A police officer from New York was arrested and charged Thursday for having practiced a bottleneck during an arrest, a practice made recently illegal in the State of New York, after the emotion caused by the death of George Floyd.
Charged with strangulation and attempted strangulation, aggravated, David Afanador risk up to seven years in prison, said the office of the prosecutor of Queens, Melinda Katz, in a statement.
The arrest, which occurred Sunday, was filmed by a passer-by with his smart phone, before the police publishes the images shot by the mini-cameras which are equipped police officers.
We see three individuals, visibly intoxicated, is taken orally to the police. After several minutes, one of them seems to be seized of a bobbin accommodated in a trash can.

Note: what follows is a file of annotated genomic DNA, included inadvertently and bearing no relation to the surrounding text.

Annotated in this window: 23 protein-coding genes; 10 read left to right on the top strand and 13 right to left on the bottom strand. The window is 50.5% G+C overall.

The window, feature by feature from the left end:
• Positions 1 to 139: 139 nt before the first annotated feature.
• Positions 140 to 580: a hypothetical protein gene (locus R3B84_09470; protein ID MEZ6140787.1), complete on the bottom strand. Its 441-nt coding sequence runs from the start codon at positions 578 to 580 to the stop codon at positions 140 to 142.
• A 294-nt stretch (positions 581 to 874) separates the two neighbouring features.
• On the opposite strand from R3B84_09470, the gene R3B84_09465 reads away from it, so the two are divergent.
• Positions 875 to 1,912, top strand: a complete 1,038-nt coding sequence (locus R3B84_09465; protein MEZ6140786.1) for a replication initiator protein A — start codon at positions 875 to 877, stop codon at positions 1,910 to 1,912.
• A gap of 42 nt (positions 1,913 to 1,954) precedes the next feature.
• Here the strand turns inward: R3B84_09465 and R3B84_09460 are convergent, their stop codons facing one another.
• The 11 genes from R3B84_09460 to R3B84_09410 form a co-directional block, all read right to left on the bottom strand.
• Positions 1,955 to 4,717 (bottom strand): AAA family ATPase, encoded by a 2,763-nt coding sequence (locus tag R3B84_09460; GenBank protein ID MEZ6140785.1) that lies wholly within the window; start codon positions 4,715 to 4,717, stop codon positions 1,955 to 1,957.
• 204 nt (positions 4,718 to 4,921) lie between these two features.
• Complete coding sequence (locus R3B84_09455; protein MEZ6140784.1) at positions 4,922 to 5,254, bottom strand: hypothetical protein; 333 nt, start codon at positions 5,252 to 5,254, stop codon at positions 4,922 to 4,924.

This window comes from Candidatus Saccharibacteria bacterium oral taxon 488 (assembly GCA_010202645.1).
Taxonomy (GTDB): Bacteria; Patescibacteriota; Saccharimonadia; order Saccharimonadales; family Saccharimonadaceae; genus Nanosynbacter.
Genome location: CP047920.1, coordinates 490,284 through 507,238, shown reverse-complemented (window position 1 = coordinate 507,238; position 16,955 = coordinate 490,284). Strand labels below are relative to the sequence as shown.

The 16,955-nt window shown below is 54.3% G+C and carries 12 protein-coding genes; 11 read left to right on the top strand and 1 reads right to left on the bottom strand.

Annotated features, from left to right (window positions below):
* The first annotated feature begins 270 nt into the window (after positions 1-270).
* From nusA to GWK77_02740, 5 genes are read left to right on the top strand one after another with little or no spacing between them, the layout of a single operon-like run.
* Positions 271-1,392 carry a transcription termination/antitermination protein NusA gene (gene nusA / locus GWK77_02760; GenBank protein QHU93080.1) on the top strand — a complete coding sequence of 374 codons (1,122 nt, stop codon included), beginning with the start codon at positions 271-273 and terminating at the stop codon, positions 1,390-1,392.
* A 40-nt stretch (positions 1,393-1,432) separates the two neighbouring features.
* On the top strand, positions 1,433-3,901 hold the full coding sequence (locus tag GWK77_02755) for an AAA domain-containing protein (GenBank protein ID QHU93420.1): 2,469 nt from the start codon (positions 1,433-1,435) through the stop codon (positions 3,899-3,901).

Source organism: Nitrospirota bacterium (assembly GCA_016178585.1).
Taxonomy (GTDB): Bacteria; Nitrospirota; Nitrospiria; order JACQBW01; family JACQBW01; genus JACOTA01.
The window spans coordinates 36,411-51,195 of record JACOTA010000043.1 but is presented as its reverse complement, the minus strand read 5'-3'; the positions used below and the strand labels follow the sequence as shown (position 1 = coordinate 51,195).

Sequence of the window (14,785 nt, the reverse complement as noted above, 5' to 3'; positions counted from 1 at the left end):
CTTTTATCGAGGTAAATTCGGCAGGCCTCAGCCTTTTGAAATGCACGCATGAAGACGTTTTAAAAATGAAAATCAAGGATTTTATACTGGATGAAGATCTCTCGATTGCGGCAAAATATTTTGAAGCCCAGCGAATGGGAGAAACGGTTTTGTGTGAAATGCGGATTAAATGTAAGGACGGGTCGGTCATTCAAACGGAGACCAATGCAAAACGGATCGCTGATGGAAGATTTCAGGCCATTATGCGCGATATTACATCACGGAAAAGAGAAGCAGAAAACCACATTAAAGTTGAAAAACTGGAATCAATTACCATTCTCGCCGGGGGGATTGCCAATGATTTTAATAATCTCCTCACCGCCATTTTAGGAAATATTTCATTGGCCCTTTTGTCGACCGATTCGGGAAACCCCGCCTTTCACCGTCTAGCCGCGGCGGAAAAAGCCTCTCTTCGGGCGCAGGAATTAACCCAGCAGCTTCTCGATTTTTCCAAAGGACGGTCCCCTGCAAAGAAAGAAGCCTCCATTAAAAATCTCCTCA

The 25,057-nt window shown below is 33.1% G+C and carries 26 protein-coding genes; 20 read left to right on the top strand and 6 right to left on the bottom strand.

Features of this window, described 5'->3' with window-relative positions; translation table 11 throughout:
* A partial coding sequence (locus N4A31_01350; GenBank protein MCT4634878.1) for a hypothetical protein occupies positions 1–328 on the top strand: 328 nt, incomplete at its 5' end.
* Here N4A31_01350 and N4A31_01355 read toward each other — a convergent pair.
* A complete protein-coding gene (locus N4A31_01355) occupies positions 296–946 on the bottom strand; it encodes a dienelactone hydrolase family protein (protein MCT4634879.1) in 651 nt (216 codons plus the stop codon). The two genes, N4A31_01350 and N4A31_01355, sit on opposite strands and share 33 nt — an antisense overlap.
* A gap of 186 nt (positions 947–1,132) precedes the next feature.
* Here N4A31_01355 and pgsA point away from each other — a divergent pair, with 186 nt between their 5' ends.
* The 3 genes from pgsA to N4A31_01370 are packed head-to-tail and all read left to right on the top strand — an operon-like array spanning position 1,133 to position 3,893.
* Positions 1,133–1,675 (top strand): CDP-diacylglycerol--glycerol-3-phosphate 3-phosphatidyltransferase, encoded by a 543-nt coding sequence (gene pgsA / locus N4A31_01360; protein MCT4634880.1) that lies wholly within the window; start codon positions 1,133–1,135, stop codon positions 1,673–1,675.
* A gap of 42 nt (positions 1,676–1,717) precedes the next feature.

Four officers pounce on him and David Afanador practice then a choke for over ten seconds. It seems that the man, who is black, lost then briefly consciousness.
The outlet choke was already banned by New York police, but the Parliament of the State of New York, and the city council, have both passed in recent weeks, the legislation makes this practice a criminal offence.
The two assemblies were an echo of the emotion born of the death of George Floyd during his arrest by the police of Minneapolis.
The autopsy showed that it is the pressure exerted by the police on the torso and the neck of George Floyd, which caused his death.
In 2014, Eric Garner, another black man unarmed, was dead during his arrest in Staten Island, New York, during which another officer had performed a decision bottleneck.
“Even in the most difficult circumstances, this practice is exactly the type of conduct that the New York police department has prohibited and which the Parliament (New York) has made a crime,” said attorney Katz, quoted in the press release.
Presented to a judge of the Queens, which has served a formal indictment, David Afanador has been left free.